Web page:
How Do Magnetic Fields Differ?
Talk It Over
What are magnets? How do they work? Can you find a way to show the force that surrounds a magnet?
- Magnets, variety of sizes and shapes
- Glue or tape
- White paper plates, 1 for each magnet
- Outdoor place to work
- Face mask
- Rubber or heavy latex gloves
- Steel wool pad
- Salt shaker
- Spray adhesive
- Glue or tape each magnet you want to test to the bottom of a white paper plate, like this:
- Outdoors, put on the safety goggles, face mask, and gloves.
- Using scissors, cut tiny pieces from the steel wool pad into the salt shaker. Make the pieces as small as possible. Get the salt shaker about half full.
- Shake steel wool pieces from the salt shaker onto a paper plate. Distribute the pieces as finely and evenly as you can. Watch as a pattern takes shape.
- When you see the magnet's field clearly on the plate, stop shaking the steel pieces. Gently spray with spray adhesive to fix the steel wool pieces in place. You now have a permanent record of the magnet's field.
- Repeat steps 4 and 5 for each magnet you want to study.
Do not breathe in the tiny steel pieces or get them in your eyes or fingers. That's why the mask, goggles,and gloves are essential for this project. You can get all those supplies at a hardware store, and they are not expensive. Work outside in a well-ventilated area, and do not breathe in the spray adhesive. Wear your goggles and mask when you use the spray.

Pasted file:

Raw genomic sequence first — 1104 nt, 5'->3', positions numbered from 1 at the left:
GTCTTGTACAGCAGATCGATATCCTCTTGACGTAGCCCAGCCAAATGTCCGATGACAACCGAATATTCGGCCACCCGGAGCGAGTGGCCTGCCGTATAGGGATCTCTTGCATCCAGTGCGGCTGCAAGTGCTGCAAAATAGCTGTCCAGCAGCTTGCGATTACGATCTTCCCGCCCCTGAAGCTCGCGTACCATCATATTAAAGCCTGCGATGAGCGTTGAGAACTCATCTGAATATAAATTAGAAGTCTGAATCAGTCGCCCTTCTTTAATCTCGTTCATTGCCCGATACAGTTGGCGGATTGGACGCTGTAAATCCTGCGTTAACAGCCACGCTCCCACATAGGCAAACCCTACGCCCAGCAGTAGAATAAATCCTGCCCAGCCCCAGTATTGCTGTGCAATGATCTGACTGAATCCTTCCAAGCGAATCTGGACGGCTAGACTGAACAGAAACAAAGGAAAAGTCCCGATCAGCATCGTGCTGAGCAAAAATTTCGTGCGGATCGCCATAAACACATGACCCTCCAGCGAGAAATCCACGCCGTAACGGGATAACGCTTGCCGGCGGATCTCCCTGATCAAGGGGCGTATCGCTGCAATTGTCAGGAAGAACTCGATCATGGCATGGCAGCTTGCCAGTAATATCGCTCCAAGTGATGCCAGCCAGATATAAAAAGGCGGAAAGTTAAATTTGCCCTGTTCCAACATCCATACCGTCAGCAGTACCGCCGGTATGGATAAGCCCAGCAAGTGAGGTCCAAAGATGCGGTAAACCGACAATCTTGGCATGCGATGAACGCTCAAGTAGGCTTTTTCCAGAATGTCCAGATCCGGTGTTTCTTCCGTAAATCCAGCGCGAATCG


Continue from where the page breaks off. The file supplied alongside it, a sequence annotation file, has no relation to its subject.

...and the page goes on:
Make sure an adult works with you and that you follow all the safety procedures. Steel wool splinters in your fingers are no fun.
Use the "Go" procedure to show what happens when two magnets interact. Tape bar magnets to the bottoms of plates, turning the opposite poles toward or away from each other. Try to explain the differences in the magnetic fields you record this way.
You might also try capturing magnetic fields in gelatin. Ask an adult to help you make unflavored gelatin according to the directions on the package. Add steel wool pieces to the gelatin and put the mixture in a jam jar. Let it cool until it thickens slightly, but is not yet set. Then tape a magnet to the bottom of the jar and shake up the gelatin. Let it solidify in the refrigerator. With luck and a little practice, you may be able to capture magnetic fields in three dimensions this way.
Show Your Results
For "Go Easy" and "Go," take photographs of your images or glue your plates directly to your display board. Draw pictures to show how the position of each magnet on the bottom of its plate relates to the field pattern you captured. Write a few sentences to explain what a magnetic field is. Describe how your magnetic fields vary in their shape, size, and strength.
Do the same for "Go Far," showing how the fields of two magnets differ depending on the orientation of the poles. If you capture magnetic fields in three dimensions, display your gelatin filled jars along with your project.
Tips and Tricks
- Spray the adhesive at a distance from the plates. Get too close and you'll push the steel pieces out of line.
- Don't use soapy steel wool pads for this project. Use plain steel wool pads that are available at hardware stores. Fine steel wool works best.
Warning is hereby given that not all Project Ideas are appropriate for all individuals or in all circumstances. Implementation of any Science Project Idea should be undertaken only in appropriate settings and with appropriate parental or other supervision. Reading and following the safety precautions of all materials used in a project is the sole responsibility of each individual. For further information, consult your state’s handbook of Science Safety.